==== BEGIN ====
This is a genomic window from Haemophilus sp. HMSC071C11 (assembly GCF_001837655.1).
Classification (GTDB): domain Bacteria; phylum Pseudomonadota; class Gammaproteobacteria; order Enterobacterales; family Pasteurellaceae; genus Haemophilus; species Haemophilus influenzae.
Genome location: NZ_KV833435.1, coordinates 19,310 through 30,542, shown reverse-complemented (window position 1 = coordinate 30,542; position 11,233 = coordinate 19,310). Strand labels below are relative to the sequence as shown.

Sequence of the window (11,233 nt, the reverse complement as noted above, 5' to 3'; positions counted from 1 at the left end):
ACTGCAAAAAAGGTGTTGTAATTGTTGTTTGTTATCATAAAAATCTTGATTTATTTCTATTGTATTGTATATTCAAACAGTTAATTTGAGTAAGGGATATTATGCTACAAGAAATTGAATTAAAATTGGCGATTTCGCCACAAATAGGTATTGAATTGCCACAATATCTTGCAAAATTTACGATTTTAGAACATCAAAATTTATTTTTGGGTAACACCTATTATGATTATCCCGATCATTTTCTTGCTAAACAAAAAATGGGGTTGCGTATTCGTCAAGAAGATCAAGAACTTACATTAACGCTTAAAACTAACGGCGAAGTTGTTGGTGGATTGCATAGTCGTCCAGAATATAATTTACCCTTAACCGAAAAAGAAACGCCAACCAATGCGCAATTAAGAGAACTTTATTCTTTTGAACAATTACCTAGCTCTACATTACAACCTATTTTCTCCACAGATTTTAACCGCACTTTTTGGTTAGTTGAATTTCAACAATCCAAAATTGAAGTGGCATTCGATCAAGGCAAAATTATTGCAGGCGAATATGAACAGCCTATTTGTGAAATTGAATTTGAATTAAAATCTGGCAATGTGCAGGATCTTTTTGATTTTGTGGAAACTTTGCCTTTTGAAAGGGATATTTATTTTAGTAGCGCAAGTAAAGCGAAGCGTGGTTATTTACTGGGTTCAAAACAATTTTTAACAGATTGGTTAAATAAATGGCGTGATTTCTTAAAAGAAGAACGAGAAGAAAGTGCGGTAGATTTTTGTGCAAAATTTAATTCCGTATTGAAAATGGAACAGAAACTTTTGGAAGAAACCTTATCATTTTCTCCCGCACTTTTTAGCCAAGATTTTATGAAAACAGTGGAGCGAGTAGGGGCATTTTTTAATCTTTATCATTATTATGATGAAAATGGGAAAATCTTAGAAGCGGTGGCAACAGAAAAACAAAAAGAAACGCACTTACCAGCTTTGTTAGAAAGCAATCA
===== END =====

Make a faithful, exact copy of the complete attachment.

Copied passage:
This is a genomic window from Haemophilus sp. HMSC071C11 (assembly GCF_001837655.1).
Classification (GTDB): domain Bacteria; phylum Pseudomonadota; class Gammaproteobacteria; order Enterobacterales; family Pasteurellaceae; genus Haemophilus; species Haemophilus influenzae.
Genome location: NZ_KV833435.1, coordinates 19,310 through 30,542, shown reverse-complemented (window position 1 = coordinate 30,542; position 11,233 = coordinate 19,310). Strand labels below are relative to the sequence as shown.

Sequence of the window (11,233 nt, the reverse complement as noted above, 5' to 3'; positions counted from 1 at the left end):
ACTGCAAAAAAGGTGTTGTAATTGTTGTTTGTTATCATAAAAATCTTGATTTATTTCTATTGTATTGTATATTCAAACAGTTAATTTGAGTAAGGGATATTATGCTACAAGAAATTGAATTAAAATTGGCGATTTCGCCACAAATAGGTATTGAATTGCCACAATATCTTGCAAAATTTACGATTTTAGAACATCAAAATTTATTTTTGGGTAACACCTATTATGATTATCCCGATCATTTTCTTGCTAAACAAAAAATGGGGTTGCGTATTCGTCAAGAAGATCAAGAACTTACATTAACGCTTAAAACTAACGGCGAAGTTGTTGGTGGATTGCATAGTCGTCCAGAATATAATTTACCCTTAACCGAAAAAGAAACGCCAACCAATGCGCAATTAAGAGAACTTTATTCTTTTGAACAATTACCTAGCTCTACATTACAACCTATTTTCTCCACAGATTTTAACCGCACTTTTTGGTTAGTTGAATTTCAACAATCCAAAATTGAAGTGGCATTCGATCAAGGCAAAATTATTGCAGGCGAATATGAACAGCCTATTTGTGAAATTGAATTTGAATTAAAATCTGGCAATGTGCAGGATCTTTTTGATTTTGTGGAAACTTTGCCTTTTGAAAGGGATATTTATTTTAGTAGCGCAAGTAAAGCGAAGCGTGGTTATTTACTGGGTTCAAAACAATTTTTAACAGATTGGTTAAATAAATGGCGTGATTTCTTAAAAGAAGAACGAGAAGAAAGTGCGGTAGATTTTTGTGCAAAATTTAATTCCGTATTGAAAATGGAACAGAAACTTTTGGAAGAAACCTTATCATTTTCTCCCGCACTTTTTAGCCAAGATTTTATGAAAACAGTGGAGCGAGTAGGGGCATTTTTTAATCTTTATCATTATTATGATGAAAATGGGAAAATCTTAGAAGCGGTGGCAACAGAAAAACAAAAAGAAACGCACTTACCAGCTTTGTTAGAAAGCAATCA